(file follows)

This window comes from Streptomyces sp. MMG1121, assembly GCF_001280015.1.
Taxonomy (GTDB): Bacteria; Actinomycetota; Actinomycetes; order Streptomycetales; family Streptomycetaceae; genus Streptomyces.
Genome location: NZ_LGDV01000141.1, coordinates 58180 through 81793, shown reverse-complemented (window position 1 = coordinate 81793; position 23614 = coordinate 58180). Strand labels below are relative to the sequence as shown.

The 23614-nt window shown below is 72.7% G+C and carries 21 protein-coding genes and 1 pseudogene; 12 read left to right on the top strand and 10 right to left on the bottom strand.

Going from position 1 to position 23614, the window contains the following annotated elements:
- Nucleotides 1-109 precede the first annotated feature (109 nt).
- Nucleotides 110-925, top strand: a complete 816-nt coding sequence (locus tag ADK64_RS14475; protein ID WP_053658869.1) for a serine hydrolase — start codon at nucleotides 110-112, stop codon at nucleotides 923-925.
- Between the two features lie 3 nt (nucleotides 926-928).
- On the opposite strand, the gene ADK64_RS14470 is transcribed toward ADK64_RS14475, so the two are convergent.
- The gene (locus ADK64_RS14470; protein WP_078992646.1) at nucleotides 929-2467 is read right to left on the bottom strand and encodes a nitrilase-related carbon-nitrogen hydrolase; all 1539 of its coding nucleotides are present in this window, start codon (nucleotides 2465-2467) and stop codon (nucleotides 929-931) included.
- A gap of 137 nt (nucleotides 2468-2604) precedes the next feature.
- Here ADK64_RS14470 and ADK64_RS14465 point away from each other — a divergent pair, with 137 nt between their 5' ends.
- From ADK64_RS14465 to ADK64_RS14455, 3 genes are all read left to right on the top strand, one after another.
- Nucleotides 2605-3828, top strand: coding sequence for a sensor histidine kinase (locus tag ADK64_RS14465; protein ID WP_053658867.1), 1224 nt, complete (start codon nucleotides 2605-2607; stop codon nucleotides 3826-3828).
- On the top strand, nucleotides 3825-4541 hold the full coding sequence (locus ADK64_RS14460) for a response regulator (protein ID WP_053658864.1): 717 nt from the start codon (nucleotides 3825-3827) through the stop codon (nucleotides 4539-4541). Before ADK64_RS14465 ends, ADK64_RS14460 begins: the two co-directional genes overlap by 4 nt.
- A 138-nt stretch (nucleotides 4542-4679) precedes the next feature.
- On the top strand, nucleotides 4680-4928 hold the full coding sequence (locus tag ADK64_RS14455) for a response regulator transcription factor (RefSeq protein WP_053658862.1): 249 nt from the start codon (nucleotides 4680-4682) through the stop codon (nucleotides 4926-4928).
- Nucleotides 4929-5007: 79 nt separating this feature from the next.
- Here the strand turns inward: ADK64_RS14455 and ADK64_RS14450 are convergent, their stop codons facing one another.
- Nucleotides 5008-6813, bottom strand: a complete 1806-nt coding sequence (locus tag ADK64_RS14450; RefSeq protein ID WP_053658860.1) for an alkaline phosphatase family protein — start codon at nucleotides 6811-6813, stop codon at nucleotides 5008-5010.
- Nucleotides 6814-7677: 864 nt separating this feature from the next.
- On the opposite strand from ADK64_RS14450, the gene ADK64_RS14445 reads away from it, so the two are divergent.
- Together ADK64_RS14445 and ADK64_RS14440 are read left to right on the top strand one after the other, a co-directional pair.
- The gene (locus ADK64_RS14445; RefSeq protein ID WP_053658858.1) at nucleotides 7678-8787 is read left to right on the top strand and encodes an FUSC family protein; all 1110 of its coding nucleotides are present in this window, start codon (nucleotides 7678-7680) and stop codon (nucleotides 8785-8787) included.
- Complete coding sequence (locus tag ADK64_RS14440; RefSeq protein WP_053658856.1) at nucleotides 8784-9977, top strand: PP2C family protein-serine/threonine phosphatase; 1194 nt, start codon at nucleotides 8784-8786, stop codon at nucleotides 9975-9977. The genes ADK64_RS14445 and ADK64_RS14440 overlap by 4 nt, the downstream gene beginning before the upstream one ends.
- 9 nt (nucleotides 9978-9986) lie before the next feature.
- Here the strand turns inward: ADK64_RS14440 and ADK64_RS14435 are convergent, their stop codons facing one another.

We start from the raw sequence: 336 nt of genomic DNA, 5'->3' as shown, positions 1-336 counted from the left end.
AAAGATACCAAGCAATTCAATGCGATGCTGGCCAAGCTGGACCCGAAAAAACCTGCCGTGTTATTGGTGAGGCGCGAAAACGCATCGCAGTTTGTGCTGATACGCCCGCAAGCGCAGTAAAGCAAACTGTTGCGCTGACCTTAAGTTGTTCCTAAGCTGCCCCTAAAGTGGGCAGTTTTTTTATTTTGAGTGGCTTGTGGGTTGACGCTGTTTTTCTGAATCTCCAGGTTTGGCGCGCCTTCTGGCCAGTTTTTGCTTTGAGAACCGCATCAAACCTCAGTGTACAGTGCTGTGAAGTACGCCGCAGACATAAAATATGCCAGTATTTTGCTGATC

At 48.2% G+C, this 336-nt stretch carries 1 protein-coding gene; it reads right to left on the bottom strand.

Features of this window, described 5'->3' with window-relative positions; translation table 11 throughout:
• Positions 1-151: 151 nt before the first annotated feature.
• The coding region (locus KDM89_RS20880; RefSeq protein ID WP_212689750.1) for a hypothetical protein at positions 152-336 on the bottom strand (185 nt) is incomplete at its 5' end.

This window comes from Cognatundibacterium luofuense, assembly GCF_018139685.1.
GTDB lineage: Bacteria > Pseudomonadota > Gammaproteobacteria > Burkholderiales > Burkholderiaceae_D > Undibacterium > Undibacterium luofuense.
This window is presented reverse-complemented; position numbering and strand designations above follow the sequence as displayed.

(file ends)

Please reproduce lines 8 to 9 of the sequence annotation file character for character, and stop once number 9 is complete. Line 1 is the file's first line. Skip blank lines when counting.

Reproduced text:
- Between the two features lie 3 nt (nucleotides 926-928).
- On the opposite strand, the gene ADK64_RS14470 is transcribed toward ADK64_RS14475, so the two are convergent.